3. Quality and performance matter

In general, how has customer perception of the quality of products and services evolved? The first thing is to define what constitutes quality. Measured according to ACSI, quality refers to reliability and the level of personalization (or customization), and curiously, personalization has more weight in the satisfaction metric than reliability. On a macro level, for the last 12 years, quality has been in the range of 79 to 83 on a 100-point scale (where 100 is the highest quality). For example, the food brand Quaker has impressive scores for overall quality, and BMW (cars) and Publix (supermarkets) have the highest levels of product and service quality, respectively, in the United States.

A key issue going forward will be strategies to improve satisfaction in the absence of relevant improvements in perceived quality. Contrary to what many managers often believe, quality trumps price in the overall satisfaction measure. Generally speaking, quality also trumps value as a driver of customer satisfaction in most economic sectors and industries.

4. Clearly define the points of contact between your company and the client

Many companies now have chief experience officers (CXO) and customer experience managers (CXM), leadership roles that indicate that companies are focusing on measuring, monitoring, and managing their customer experiences. And while these leadership roles may not formally exist, the customer journey with a company’s brands, products, and services is an important aspect of the buying and retention process. This path is often called a service blueprint. Companies follow their customers along that journey, looking for weak points and moments of pleasure.

Customer experience management is ultimately about driving satisfaction and loyalty, but it’s important to use the right levers in the right context. Managers tend to overestimate customer expectations, perceived value, satisfaction, and loyalty, while underestimating their complaints.

5. Finally, encourage feedback and complaints from your customers

Learn to appreciate when your customers complain. Why? Complaints can be annoying, time consuming and require resources to address and manage. But companies that manage complaints efficiently create greater customer loyalty. Complaint handling has to be near perfect to keep customers coming back and being at least as satisfied as they were before the complaint.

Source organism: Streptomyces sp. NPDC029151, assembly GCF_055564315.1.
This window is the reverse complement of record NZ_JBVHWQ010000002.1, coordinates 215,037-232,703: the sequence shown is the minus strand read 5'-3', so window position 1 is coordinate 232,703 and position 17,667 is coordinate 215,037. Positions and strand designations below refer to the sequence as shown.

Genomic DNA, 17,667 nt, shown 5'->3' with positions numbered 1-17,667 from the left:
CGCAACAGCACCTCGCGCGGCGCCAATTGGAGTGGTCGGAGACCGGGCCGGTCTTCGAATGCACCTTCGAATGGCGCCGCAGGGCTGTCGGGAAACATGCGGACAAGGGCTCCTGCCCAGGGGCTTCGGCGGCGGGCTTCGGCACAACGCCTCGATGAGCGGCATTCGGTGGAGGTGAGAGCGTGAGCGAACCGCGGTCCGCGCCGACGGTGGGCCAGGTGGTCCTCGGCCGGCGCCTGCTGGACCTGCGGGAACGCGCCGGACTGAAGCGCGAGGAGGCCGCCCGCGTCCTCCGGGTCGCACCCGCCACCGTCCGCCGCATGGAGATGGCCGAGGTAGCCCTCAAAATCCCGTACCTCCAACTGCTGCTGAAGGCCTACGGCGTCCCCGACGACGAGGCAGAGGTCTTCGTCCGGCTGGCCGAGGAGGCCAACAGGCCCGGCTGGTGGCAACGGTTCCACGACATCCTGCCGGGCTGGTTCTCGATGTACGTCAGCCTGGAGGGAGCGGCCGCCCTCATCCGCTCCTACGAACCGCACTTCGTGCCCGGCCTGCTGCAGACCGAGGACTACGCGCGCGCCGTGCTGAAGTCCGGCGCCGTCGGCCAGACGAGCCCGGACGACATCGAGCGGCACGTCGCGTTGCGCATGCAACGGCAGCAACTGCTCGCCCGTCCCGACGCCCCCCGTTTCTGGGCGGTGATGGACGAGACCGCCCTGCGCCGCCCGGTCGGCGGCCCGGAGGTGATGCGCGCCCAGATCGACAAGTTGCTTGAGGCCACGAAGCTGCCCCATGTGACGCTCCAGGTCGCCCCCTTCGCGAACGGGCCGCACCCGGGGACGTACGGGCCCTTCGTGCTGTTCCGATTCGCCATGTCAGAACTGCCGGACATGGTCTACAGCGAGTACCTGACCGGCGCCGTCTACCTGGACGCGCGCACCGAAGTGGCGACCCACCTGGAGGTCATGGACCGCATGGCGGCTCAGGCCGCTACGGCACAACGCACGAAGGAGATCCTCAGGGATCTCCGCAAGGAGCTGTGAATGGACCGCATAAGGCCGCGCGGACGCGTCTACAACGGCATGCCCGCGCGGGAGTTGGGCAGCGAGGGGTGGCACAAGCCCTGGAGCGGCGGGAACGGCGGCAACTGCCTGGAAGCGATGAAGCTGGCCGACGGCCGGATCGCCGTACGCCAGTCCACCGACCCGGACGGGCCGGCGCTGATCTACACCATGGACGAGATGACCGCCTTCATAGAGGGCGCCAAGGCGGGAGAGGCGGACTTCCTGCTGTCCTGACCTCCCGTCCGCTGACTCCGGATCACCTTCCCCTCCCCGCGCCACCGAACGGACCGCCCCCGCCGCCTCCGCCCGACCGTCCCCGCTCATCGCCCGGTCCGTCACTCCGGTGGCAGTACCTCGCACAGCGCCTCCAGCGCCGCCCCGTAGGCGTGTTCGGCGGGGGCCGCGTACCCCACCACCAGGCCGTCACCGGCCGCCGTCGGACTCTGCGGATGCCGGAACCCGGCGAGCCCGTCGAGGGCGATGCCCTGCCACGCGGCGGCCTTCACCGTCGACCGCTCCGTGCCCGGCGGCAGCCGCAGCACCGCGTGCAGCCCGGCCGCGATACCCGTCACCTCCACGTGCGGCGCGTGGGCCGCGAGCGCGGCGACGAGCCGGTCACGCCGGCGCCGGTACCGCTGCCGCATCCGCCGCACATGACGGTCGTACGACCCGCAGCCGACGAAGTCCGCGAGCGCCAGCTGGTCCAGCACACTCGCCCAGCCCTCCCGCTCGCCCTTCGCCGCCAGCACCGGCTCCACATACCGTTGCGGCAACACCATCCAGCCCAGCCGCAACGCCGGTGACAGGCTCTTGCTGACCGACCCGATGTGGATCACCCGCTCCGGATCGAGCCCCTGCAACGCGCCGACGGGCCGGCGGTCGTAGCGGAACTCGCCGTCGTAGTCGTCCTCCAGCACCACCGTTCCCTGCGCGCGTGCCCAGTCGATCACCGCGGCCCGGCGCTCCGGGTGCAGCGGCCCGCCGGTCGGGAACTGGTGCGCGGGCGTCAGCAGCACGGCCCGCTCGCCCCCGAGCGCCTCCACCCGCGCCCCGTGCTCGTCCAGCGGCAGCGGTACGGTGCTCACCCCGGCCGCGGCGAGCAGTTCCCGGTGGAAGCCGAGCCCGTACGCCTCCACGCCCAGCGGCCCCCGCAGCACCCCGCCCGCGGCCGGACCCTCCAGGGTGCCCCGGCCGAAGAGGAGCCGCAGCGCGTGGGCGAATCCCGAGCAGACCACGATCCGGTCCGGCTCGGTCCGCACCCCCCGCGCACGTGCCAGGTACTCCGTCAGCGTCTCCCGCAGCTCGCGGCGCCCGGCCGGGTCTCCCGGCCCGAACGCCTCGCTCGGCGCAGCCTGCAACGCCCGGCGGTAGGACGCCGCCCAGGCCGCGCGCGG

Companies that take complaints seriously build more competitive brands, products, and services. In other words, complaints should be considered positive. Unfortunately, many dissatisfied customers choose not to complain, and this unknown can have long-term negative consequences for businesses.

In short, customer satisfaction is a strategic asset. In mathematical terms, it should not be maximized, nor should it be ignored; must be optimized. Businesses thrive by meeting customer satisfaction expectations, combined with quality, value, and complaint management. The focus should be on managing the optimization of satisfaction in relation to customer expectations and the resources used. This satisfaction optimization is important to understand and measure, as there is a tricky and ultimately negative correlation between satisfaction and market share. That is, while high customer satisfaction can trigger market share growth, maintaining high satisfaction once market share grows becomes more difficult. This is because a larger market share often means a more heterogeneous customer base and more diverse customer behaviors, making it difficult to achieve a high and sustained level of satisfaction.